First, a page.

University of Pittsburgh at Johnstown students Lori Skupaka, Kayla N. Washko, and Alexis S. Wieczorek have been named recipients of the 2008 Vira I. Heinz Scholarship for Women in Global Leadership. All three recipients will be studying abroad this summer.
Ms. Skupaka, a junior political science major and daughter of Thomas and Kathleen Skupaka of Northern Cambria, will use the scholarship to study modern Czech history and postwar politics at Charles University in Prague, Czech Republic during the summer of 2008 under the auspices of the Council on International Education Exchange.
Ms. Washko, a junior creative writing major and daughter of John Washko of Ebensburg, will use the scholarship to study advanced Spanish language and archaeology at Pontifica Universidad Catolic del Peru in Cusco, Peru under the auspices of the American Institute for Foreign Study.
Ms. Wieczorek, a sophomore communication and political science dual major and daughter of Dr. J. Eric and Susan Wieczorek of Johnstown, will use the scholarship to study international development in Bolivia under the auspices of Amizade Global Service Learning.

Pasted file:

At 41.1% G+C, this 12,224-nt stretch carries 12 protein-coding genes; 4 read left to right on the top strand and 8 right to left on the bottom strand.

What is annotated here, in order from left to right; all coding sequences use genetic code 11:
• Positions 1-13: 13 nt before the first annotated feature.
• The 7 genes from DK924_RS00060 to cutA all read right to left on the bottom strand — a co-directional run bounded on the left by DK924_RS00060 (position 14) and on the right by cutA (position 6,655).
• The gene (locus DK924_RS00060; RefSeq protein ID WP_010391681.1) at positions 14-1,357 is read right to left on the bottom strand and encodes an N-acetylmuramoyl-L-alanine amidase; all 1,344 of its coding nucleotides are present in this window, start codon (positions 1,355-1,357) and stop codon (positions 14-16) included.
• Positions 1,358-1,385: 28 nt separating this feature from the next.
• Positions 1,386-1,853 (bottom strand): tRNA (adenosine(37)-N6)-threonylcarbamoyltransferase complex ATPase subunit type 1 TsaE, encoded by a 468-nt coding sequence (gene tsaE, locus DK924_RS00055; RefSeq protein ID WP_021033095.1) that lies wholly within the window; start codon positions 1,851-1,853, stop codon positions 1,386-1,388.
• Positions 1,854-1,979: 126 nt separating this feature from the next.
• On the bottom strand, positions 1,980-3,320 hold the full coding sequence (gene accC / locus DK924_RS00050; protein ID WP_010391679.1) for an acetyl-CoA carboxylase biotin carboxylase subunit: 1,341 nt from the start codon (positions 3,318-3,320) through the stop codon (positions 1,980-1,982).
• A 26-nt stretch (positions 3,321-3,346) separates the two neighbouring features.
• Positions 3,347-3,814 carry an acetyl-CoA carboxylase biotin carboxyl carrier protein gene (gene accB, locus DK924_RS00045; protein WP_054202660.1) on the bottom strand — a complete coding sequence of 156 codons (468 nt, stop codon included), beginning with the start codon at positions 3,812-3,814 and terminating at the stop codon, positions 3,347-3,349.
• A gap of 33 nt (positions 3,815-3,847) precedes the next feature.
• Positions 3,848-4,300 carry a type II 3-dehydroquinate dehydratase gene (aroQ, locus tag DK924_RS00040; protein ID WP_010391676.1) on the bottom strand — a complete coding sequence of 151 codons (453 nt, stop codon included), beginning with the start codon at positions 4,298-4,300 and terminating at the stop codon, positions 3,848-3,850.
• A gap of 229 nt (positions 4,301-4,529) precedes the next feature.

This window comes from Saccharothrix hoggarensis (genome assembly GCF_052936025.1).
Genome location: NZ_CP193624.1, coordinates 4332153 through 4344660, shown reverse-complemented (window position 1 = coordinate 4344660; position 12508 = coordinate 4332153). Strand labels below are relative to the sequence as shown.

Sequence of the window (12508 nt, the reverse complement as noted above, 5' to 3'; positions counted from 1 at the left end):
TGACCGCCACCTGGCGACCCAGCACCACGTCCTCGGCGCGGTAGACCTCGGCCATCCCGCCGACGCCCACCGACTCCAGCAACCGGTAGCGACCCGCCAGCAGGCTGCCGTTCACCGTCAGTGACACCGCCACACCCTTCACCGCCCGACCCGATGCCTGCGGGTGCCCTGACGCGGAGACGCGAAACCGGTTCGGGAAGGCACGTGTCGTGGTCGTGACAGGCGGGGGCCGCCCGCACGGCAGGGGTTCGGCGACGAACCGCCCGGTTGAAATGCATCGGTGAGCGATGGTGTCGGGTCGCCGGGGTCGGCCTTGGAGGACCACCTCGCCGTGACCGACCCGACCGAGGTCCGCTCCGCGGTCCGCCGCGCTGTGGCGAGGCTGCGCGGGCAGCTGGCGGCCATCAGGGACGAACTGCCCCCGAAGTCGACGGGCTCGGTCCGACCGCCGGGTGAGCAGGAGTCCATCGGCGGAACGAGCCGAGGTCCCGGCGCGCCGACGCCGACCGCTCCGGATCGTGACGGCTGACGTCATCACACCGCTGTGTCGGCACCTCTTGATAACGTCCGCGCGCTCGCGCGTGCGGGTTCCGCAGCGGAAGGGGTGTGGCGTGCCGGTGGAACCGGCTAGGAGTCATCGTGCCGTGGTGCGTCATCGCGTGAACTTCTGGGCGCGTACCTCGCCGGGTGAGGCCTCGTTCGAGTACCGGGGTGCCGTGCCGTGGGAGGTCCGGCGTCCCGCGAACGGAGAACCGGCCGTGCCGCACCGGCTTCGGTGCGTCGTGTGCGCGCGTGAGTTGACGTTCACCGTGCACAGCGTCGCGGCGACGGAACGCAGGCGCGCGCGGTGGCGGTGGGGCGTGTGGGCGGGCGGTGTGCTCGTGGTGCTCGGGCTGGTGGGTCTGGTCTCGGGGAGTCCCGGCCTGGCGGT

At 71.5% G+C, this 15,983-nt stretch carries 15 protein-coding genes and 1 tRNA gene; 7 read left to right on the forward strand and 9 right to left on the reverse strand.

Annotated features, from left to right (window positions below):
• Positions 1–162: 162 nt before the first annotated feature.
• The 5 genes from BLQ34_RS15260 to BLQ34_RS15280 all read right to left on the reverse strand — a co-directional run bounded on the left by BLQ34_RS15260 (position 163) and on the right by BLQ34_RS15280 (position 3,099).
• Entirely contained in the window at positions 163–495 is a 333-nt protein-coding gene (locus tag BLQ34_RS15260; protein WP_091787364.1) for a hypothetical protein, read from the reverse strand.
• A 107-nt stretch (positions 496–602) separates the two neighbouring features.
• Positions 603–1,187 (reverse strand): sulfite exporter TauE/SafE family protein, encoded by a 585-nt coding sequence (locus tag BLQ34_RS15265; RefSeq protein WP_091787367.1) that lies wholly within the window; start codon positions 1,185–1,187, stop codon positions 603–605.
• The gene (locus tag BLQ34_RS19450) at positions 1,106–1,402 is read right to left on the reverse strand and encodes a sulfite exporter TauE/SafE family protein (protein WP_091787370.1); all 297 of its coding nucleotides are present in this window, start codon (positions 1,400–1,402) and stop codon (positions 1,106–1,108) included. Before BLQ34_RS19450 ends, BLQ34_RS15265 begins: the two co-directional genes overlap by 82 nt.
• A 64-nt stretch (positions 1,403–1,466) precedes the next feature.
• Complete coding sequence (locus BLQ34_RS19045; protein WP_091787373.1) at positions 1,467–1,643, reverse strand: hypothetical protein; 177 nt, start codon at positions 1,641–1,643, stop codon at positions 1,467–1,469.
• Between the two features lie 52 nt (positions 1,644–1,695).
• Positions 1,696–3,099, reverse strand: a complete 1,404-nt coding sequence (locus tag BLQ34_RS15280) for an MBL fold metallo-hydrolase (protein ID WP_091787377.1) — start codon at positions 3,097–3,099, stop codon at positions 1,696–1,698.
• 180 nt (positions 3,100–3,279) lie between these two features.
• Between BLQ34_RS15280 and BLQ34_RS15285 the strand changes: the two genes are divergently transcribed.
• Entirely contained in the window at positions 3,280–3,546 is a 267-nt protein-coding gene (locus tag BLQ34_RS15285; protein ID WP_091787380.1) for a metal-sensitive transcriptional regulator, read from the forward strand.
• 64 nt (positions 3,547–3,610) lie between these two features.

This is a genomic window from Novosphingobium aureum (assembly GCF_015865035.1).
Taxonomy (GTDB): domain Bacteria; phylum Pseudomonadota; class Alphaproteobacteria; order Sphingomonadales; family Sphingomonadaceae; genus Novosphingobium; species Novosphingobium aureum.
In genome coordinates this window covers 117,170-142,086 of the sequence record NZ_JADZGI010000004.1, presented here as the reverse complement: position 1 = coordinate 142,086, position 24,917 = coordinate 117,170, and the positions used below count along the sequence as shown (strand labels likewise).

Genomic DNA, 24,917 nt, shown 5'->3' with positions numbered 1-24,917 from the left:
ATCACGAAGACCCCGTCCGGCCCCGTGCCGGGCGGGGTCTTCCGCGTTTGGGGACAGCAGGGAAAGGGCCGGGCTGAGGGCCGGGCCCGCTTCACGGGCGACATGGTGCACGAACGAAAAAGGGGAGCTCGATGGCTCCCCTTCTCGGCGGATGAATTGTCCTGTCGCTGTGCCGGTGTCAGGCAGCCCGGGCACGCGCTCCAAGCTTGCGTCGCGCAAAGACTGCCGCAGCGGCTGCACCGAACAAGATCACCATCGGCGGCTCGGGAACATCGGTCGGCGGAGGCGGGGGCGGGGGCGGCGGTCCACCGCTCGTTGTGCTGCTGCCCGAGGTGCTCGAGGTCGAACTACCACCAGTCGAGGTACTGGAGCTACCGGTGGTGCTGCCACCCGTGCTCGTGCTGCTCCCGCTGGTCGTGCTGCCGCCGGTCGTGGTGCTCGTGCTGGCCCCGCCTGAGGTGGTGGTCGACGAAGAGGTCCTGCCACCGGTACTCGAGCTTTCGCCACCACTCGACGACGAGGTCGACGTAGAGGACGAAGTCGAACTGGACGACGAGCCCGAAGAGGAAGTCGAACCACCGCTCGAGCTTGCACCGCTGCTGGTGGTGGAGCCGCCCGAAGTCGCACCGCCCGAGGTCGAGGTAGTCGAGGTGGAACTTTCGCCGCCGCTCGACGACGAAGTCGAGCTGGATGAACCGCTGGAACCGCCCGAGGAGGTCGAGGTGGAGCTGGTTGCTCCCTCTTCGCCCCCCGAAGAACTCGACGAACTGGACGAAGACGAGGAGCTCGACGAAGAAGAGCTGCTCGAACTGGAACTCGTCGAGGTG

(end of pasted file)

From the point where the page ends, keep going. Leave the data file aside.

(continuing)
The Heinz Endowments support efforts to make southwestern Pennsylvania a premier place to live and work, a center for learning and educational excellence, and a home to diversity and inclusion. Committed to helping its region thrive a whole community-economically, educationally and culturally-the Heinz Foundation works within Pennsylvania and elsewhere in the nation to develop solutions to challenges that are national and even international in scope. One of the largest and most innovative independent philanthropic foundations in the country, the Heinz Endowments awarded over $84 million in grants in 2007.
Founded in 1927, UPJ is the first and largest regional campus of the University of Pittsburgh. A vital knowledge center and a foremost contributor to the area’s educational, social, cultural, and economic environment, UPJ offers a high quality educational experience that is purposefully designed to prepare students for the real world of the 21st century.